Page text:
ends with
    ends with not
    The full path to the registry key, including the full hive name.
    value nameis
    is not
    contains
    contains not
    starts with
    starts with not
    ends with
    ends with not
    The registry value name.
    Imagepathis
    is not
    contains
    contains not
    starts with
    starts with not
    ends with
    ends with not
    The full path to the file.
    hash

    is

    is not

    The MD5/SHA1/SHA256 of file.
    signature status

    is

    is not

    One of verified, unverified, or no_signature
    signature issueris
    is not
    contains
    contains not
    starts with
    starts with not
    ends with
    ends with not
    The signature issuer of the process.
    signature subjectis
    is not
    contains
    contains not
    starts with
    starts with not
    ends with
    ends with not
    The signature subject of the process.
    System Filepathis
    is not
    contains
    contains not
    starts with
    starts with not
    ends with
    ends with not
    The full path to the file.
    operation

    is

    is not

    One of create,write, open_write, rename, or delete.

    Property values can be an integer, a simple alphanumeric string, or they can be more complex and include other characters, such as spaces, backslashes, and hex-encoded values. Property values do not support regular expressions or wildcards. To create patterns for properties that start with, contain, or end with, use conditions and add additional statements to filters. For searches with non-alphanumeric values or spaces, enclose the value in single quotes. To escape special characters within the single quotes, the following sequences are supported:

    • \r For carriage return
    • \n For newline
    • \t For tab
    • \\ For the backslash itself
    • \' For a single quote within the quotes
    • \x To allow a single-byte hex-encoded sequence. For example \x20 would translate to a single space.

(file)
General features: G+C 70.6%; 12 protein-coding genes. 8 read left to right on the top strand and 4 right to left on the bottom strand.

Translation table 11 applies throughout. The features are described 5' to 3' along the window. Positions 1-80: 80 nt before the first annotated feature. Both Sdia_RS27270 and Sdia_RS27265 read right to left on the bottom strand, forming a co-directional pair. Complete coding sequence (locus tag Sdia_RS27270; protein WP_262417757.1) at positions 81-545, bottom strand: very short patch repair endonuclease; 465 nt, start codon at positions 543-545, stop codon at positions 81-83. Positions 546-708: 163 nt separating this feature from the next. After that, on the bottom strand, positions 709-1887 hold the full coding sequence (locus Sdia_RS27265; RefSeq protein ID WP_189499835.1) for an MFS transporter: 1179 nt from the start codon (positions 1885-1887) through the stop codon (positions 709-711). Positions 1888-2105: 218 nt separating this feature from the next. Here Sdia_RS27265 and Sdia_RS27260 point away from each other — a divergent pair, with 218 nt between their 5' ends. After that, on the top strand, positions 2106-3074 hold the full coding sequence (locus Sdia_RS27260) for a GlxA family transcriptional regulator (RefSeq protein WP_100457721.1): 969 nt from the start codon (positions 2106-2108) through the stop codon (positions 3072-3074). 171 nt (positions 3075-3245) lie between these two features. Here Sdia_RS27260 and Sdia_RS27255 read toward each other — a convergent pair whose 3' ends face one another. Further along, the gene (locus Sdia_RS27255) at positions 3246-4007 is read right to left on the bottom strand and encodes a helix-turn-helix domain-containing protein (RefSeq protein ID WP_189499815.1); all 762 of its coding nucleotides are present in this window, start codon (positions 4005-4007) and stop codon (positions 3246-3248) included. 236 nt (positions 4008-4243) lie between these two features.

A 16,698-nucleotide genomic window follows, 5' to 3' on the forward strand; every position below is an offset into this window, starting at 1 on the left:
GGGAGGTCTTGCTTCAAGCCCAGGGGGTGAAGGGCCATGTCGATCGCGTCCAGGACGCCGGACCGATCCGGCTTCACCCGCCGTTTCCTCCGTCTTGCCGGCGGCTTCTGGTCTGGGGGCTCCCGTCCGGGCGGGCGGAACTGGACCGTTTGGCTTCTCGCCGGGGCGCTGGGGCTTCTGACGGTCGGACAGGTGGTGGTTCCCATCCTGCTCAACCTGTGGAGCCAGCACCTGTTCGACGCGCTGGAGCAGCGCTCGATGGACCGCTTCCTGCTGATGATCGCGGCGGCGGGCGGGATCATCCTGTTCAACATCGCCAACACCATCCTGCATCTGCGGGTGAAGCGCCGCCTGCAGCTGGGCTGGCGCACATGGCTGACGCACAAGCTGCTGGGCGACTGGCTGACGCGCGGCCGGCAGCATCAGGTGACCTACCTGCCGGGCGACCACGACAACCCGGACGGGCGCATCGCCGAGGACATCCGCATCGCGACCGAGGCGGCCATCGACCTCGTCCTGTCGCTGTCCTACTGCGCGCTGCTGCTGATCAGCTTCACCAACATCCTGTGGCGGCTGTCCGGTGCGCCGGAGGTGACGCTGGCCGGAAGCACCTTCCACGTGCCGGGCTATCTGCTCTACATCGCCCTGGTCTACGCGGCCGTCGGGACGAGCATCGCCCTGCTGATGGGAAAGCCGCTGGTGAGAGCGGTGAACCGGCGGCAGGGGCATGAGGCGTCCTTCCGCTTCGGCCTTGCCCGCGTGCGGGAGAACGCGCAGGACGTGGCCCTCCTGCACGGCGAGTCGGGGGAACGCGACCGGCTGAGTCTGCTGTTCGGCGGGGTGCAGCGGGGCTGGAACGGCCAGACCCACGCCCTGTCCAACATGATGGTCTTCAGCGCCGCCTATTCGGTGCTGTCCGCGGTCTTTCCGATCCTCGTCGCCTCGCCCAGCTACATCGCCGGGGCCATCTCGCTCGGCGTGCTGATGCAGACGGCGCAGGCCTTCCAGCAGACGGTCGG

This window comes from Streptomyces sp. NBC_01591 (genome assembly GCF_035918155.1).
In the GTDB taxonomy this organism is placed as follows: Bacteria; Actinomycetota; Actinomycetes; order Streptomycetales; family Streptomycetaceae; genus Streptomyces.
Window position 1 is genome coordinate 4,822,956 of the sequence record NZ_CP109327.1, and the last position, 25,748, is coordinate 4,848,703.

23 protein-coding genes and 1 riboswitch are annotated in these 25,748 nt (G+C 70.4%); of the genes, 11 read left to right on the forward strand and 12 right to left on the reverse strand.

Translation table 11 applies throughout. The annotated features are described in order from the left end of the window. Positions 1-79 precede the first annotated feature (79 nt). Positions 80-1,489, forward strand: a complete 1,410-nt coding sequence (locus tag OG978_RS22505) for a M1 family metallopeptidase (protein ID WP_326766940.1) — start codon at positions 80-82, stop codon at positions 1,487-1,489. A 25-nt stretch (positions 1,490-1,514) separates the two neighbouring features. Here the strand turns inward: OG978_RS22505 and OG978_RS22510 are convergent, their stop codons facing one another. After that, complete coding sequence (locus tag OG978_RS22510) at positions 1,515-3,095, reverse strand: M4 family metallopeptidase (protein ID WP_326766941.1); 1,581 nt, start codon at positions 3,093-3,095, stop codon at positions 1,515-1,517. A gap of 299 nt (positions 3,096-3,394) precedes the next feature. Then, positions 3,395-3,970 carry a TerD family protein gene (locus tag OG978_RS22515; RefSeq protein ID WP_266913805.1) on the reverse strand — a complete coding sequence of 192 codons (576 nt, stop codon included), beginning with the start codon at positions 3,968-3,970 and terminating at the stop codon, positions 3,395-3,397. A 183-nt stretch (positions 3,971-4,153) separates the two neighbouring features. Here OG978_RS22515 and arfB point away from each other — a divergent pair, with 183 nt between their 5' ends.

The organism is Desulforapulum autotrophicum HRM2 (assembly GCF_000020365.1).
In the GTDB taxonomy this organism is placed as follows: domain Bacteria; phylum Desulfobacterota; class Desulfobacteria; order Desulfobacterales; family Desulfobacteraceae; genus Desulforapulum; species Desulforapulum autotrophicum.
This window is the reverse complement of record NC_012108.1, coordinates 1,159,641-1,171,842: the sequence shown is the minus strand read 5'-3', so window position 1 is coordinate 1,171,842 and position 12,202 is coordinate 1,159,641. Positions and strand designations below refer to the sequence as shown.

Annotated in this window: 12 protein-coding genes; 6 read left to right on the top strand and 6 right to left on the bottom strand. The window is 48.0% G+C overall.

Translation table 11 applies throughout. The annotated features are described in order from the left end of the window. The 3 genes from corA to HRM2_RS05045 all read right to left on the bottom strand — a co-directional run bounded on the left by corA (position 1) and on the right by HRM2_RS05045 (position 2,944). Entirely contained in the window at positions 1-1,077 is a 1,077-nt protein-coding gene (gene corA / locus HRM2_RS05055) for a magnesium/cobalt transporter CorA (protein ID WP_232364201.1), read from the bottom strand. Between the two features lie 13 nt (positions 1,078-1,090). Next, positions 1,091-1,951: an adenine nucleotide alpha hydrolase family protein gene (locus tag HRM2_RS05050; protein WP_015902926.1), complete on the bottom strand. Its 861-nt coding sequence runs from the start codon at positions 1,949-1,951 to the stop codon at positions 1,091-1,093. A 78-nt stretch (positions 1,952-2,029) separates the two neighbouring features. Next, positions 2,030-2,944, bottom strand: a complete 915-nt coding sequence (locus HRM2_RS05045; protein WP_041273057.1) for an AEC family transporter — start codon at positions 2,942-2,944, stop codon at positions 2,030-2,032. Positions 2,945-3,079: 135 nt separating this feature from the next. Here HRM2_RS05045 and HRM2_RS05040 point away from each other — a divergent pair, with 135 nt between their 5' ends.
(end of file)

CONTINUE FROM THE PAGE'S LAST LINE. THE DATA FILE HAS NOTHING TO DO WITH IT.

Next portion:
The hex-encoding is required to handle UTF-8 characters outside of the single-byte character set. Any UTF-8 character can be added via the hex-encoding, if needed.

    For full details about the supported objects, properties, and conditions, see the engine documentation.

    The following sample expressions demonstrate combined expressions, precedence, and escaped special characters:

    • process.command_line contains 'evil' AND process.path starts with 'c:\\windows'
    • (file.path starts with 'c:\\temp' OR file.path ends with '.evil.tmp') AND process.path contains cmd.exe
  6. (Optional) Click Group. Using a group indicates that you intend to match all conditions in the group against a single event. For example, to ensure that matches happen against the same file event, you should group those events. You can then include multiple groups to achieve matches against different events in time. You can use logical AND and logical OR to further refine group behavior.
  7. Click Save.

Import and export configurations and filters

Import and export configurations and filters to apply them in a different Threat Response environment. For example, you can export configurations or filters that you have tested from a lab environment and import them into a production environment. With the exception of index configurations, both configurations and filters are imported and exported exclusively as JSON files. You can import either config.ini files or JSON files for Index configurations.

The import/export format for filters has changed in Threat Response version 2.5. You cannot export filters from Threat Response versions earlier than 2.5 and import them on Threat Response versions equal to or greater than Threat Response 2.5. Similarly, you cannot export filters from Threat Response versions equal to or greater than Threat Response 2.5 and import them on Threat Response versions earlier than 2.5.

Export configurations or filters

  1. From the Threat Response menu, click Management > Configurations for configurations or Management > Filters for filters.
  2. Click Import/Export. Select Export All.
  3. On the export page, provide a name and click Export. All of the configurations in the Threat Response environment are exported.

Import configurations or filters

  1. From the Threat Response menu, click Management > Configurations for configurations or Management > Filters for filters.
  2. Click Import/Export. Select Import JSON or Import INI and browse to a JSON file, or an INI file for index configurations.
  3. Click Import.

Last updated: 9/9/2020 3:33 PM | Feedback